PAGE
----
guest blog by Steve Rushton

90 of the world’s largest monopolies and 20% of the world’s population are responsible for 2/3 of man-made greenhouse gas emissions. Steve Rushton, journalist and researcher, raises the question how to best tackle the injustices of climate change.

Steve RushtonThe climate debt framework asserts those with the greatest responsibility for climate emissions should do most to rectify the situation. A debt audit analyses financial debts and creates awareness of any injustice, with the aim of cancelling illegitimate debts. Steve Rushton suggests these two ideas could be merged as a tool to tackle climate change.

Climate debt and financial debt are contrasting. Debt, as we usually think of it, always has to be paid back. It often expresses power, where the poorest owe the capitalist class: for example payday lending, global South debts, public debt from bailing out the banks. On the other hand, climate debts are frequently ignored. 90 of the world’s largest corporations are responsible for two-thirds of man-made greenhouse gases: they have massive climate debts, yet they continue to freely pollute and profit.

This year there are a lot of expectations with the Paris climate negotiations COP 21. But like the last 20 conferences the outcome will be heavily swayed by corporate lobbying, by the same capitalist firms that created the climatic crisis.

I suggest we need better tools to tackle the injustices of climate change: a climate debt audit could be a start. 


The power of (financial) debt audits
Earlier this year, Speaker of the Greek Parliament initiated a Truth Committee on Public Debt. In May, it published its first findings, declaring much of Greece’s debt illegal and illegitimate. With Greece’s ongoing challenge to austerity, this committee’s work has the potential to lay the legal framework to end the unjust debts.

The debt audit is not first of a kind: A previous success story in fighting unjust debts was Ecuador. It was ravaged by corruption, poverty and instability in the early part of this century. But with the election of left wing Rafael Correa things changed. In 2008, a parliamentary committee officially declared part of the debt illegal. Ecuador took unilateral action to default on the debt – in effect millions of spending that was being wasted on debt interest repayments could instead fund hospitals, educations and welfare.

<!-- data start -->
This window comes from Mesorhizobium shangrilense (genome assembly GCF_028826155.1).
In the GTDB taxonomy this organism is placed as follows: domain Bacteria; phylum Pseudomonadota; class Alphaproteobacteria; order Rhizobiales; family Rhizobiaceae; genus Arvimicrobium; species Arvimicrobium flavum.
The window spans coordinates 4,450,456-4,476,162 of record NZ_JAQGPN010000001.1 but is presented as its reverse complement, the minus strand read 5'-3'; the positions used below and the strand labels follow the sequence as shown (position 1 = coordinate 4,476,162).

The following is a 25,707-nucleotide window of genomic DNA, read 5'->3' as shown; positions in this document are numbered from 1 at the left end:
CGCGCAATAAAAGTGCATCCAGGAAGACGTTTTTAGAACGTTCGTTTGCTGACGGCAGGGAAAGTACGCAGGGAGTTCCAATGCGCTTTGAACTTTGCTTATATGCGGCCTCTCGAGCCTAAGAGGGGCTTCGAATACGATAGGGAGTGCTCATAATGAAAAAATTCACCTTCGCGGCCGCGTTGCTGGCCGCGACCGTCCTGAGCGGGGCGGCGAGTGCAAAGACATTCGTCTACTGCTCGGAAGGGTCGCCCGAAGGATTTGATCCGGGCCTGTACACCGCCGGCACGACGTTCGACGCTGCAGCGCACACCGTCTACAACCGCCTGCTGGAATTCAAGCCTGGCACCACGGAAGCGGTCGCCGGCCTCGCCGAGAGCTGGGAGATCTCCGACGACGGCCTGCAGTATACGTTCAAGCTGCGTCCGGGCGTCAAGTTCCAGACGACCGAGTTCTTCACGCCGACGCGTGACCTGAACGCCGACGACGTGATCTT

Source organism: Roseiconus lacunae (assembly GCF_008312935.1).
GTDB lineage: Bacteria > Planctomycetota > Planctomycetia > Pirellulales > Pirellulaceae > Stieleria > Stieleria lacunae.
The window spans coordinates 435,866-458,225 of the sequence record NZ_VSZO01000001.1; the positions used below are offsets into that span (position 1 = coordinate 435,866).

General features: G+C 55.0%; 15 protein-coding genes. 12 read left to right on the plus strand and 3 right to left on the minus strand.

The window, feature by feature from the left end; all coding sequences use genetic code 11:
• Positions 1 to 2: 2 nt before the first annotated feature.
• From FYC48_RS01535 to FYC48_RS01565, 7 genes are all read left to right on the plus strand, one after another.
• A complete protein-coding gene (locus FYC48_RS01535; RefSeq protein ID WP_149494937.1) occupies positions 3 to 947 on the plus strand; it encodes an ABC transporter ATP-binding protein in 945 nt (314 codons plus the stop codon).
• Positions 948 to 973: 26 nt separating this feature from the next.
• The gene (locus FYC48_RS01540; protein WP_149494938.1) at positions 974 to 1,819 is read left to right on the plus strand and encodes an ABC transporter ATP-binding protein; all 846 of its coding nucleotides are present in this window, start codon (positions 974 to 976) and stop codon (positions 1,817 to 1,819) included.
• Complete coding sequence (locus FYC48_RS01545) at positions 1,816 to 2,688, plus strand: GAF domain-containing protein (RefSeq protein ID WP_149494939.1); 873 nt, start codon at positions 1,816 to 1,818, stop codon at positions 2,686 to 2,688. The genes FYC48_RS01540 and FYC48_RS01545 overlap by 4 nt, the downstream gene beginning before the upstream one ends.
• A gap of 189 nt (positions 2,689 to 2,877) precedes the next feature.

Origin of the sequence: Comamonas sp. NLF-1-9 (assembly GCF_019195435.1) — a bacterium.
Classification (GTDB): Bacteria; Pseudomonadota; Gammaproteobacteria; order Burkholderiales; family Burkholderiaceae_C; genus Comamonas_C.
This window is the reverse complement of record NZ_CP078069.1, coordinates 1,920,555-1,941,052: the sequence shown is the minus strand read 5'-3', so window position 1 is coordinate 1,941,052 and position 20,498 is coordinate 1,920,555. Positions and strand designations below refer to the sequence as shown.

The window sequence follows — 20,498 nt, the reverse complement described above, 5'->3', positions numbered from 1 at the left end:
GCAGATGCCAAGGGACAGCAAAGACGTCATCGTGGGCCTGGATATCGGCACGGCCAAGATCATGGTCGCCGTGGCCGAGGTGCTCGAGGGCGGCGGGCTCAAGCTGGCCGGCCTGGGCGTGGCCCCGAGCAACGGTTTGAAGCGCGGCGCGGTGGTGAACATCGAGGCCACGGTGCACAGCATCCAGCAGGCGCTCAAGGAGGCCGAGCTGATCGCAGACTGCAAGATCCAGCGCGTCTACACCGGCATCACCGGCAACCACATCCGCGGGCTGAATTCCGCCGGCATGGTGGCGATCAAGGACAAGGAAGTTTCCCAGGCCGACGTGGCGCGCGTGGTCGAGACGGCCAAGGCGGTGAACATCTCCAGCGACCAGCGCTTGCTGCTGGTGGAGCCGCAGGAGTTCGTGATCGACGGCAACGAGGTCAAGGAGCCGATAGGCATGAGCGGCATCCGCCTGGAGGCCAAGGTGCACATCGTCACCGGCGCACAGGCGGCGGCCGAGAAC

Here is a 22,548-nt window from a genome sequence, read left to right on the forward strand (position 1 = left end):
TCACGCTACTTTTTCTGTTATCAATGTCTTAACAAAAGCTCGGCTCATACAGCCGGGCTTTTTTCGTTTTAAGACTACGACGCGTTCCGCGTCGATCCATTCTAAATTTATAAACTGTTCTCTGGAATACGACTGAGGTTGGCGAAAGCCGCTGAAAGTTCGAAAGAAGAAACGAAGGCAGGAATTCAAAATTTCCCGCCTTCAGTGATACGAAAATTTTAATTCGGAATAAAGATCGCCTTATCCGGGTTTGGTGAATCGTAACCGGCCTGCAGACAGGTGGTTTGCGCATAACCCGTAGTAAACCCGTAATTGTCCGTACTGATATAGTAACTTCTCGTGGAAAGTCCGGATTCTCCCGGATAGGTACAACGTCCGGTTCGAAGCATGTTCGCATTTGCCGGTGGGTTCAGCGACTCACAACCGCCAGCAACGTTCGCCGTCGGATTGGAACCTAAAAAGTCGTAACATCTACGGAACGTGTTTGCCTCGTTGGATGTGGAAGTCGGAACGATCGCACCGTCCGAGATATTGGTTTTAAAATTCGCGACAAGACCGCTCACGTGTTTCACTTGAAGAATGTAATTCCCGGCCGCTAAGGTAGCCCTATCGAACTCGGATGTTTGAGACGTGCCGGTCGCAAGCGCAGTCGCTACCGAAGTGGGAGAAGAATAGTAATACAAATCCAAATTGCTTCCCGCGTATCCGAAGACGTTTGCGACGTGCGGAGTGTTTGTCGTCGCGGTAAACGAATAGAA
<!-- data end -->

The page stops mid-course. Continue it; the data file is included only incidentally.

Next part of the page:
These audits come off the back of decades of movements against unjust debts. After many countries from the global South lost a decade of development following the 1980s debt crisis, social movements mobilised around the idea “Don’t Owe: Won’t Pay.” The concept is that odious, unjust or illegal debts should be scrapped: examples include debts that never benefitted the population, such as expensive projects that never materialised or weapons used to suppress the population. Also many of the IMF and World Bank loans given to avoid countries defaulting would fit in this category, as the conditions attached only widened inequality and poverty.

When the financial system imploded in 2008, the same neoliberal principles that created the financial crisis were applied again: as if drinking more poison has ever made a patient better. Banks were bailed out. Debts were socialised from the private to the public. The financial crisis became a public crisis.

Also the Greek audit comes off the back of social movements: from 2011, there has been a campaign for a citizen led debt audit to analyse the dodgy deals, the bailouts, the corruption, the short-selling and predatory capitalist attacks. Crucially, it was also about raising awareness: there is no point just working out how unjust a situation is. You need the public onside to force change.

How about a climate debt audit?
A climate debt audit would assert the largest polluters ‘Do owe: should pay’.

Fortunately, a large extent of the work towards a climate debt audit has already been started. A key document is the Peoples Agreement on Climate Change, a collaboration of Bolivia with civil society in 2011. It asserts how the rich North should be made to pay for the emissions they created. 20% of the world’s population created 70% of these greenhouse gases.

Studies show that the carbon footprints rise with wealth, and that the super-rich and super-polluters also pump money into side-lining effective climate change measures.

The target then becomes two-fold. One to set out who has the largest carbon footprints from profiting from climate change. And secondly to build global momentum to force the largest emitters to stop spewing carbon into the atmosphere and use the proceeds to assist others who they are indebted to. This assistance should both mitigate against the impacts of climate change and enable others to shift into a renewable future without polluting the atmosphere further.


Steve Rushton is a journalist and researcher, writing for new media platforms including Contributoria, Occupy and Debt Resistance UK.  On the subject of climate debt he has recently published Building the climate movement: is another world possible? and To tackle climate change we need to challenge the power of billionaires. His next Contributoria proposal aims to explore how to tackle climate change we need to recognise and rectify the massive military carbon footprint. This is for a special edition of Contributoria co-edited by Vivienne Westwood.

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